Scratching the savage itch

Craig Childs talks about the world of bull-riding


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Craig Childs talks about his encounter with the wild world of professional bull-riding in an audio interview with Marty Durlin.

Craig Childs Radio Interview
Leonard Foonman
Leonard Foonman
May 21, 2009 08:43 AM
I read Mr. Childs article and thought it was excellent writing, my hat is off to him for not taking the easy, anti-rodeo, animal abuse cliche so often seen in High Country News. His radio interview was also good although very limited by the interviewer's obvious lack of preparation and background knowledge ... high school radio journalism at best.

radio interview
Marty Durlin
Marty Durlin
May 21, 2009 01:00 PM
Oh, I was going to let this go by...because I, too, take exception to a lot of broadcast interviewers (Larry King? How'd he get there?) and their lack of preparation and background. In this case, I have 30-plus years of radio journalism experience. I not only read the article by Craig Childs, but one of his books as well -- however, I assume that not everyone knows him, or about PBR, bulls, rodeos, or gladiator spectacles. My idea has been to make these audio segments as widely accessible as possible -- but I'm open to suggestions from all about how to make these short (10-12 minutes, usually) interviews of more value to the HCN audience.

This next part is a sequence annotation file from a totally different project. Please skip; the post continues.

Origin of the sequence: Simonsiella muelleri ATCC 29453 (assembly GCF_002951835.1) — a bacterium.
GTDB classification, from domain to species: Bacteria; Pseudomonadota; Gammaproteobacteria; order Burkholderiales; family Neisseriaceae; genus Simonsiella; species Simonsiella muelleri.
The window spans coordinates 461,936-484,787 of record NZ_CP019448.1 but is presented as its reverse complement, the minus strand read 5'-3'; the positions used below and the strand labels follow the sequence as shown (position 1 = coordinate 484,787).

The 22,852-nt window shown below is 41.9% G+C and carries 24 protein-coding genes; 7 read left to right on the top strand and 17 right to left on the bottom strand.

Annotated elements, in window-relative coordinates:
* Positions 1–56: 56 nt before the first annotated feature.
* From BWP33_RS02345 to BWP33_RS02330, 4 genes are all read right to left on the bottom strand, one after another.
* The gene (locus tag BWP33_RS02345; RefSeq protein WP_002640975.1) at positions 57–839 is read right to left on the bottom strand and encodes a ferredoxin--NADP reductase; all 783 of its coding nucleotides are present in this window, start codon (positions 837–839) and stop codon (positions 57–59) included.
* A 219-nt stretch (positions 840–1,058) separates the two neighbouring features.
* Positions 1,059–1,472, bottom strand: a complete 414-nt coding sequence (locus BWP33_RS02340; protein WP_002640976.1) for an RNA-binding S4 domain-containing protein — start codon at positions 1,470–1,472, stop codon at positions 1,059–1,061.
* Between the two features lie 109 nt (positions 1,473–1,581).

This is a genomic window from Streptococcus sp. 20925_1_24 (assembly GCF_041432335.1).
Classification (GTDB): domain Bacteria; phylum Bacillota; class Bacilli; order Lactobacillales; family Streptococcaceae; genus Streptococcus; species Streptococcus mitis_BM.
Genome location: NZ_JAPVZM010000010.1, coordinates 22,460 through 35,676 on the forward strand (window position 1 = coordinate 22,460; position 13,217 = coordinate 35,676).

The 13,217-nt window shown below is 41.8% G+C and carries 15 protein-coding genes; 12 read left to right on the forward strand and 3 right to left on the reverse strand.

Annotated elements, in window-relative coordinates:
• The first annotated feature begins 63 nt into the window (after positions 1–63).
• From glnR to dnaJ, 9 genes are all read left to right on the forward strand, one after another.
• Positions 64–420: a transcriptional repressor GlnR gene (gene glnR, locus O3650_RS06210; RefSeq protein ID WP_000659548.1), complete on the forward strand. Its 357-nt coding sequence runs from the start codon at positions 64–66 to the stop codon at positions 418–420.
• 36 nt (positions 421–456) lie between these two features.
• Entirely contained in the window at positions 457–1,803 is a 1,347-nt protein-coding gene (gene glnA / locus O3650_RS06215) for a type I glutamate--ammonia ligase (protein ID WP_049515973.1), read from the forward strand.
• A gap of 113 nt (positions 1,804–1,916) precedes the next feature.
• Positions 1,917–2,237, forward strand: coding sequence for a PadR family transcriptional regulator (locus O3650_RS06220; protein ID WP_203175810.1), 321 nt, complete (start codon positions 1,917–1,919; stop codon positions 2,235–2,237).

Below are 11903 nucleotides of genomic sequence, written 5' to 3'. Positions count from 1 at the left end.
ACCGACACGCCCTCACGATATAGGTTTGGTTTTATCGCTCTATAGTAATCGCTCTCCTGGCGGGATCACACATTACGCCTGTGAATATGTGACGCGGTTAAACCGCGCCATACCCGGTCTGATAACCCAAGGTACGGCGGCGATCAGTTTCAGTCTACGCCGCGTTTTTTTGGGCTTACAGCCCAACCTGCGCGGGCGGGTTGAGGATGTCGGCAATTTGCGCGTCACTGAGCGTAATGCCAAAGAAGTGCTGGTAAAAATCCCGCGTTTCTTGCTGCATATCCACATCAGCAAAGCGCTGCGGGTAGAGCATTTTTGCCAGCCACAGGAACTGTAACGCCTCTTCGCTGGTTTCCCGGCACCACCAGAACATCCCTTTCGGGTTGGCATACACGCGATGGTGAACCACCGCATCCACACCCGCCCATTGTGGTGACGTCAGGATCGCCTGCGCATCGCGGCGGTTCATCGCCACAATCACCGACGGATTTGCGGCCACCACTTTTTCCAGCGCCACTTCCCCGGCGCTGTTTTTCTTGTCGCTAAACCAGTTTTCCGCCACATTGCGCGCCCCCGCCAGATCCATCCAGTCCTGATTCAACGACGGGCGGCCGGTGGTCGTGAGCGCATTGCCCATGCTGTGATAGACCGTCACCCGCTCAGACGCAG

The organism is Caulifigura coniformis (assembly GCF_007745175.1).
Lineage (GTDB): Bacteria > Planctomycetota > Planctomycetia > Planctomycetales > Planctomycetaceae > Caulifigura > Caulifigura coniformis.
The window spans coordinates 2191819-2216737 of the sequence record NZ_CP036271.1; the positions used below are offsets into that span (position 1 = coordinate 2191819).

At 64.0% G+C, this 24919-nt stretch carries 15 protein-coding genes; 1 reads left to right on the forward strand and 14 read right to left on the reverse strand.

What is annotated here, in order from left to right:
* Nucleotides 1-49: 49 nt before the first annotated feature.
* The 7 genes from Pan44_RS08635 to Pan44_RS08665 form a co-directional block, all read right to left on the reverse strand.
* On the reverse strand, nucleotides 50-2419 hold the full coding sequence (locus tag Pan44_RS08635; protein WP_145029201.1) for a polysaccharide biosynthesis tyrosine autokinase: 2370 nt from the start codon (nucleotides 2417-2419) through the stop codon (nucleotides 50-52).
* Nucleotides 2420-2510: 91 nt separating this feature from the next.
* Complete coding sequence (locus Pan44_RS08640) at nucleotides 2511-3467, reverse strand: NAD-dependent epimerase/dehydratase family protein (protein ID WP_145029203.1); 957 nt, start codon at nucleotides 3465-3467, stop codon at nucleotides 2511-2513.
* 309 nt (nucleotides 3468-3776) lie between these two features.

Podcast Vs. Radio
Kyle Boelte
Kyle Boelte
May 21, 2009 03:23 PM
Hmmm…I thought this was an interesting podcast. In my mind, there is a difference between a podcast about an article on a magazine website and a radio interview about an article. If I hear an interview about an article on, say, "Fresh Air” (a program I enjoy) I know that I'll get the gist on the piece without reading it. And if I have already read the article, then the interview will mostly be a repeat.

I would say the value of a podcast on is the "story behind the story." Most everyone who listens on will have already read the article, as opposed to the listeners of a radio program. Hearing how Childs got interested in bull riding or how a writer connected the dots of an investigative piece provides what podcats listeners are after, I think. Both formats are valuable, but serve different purposes.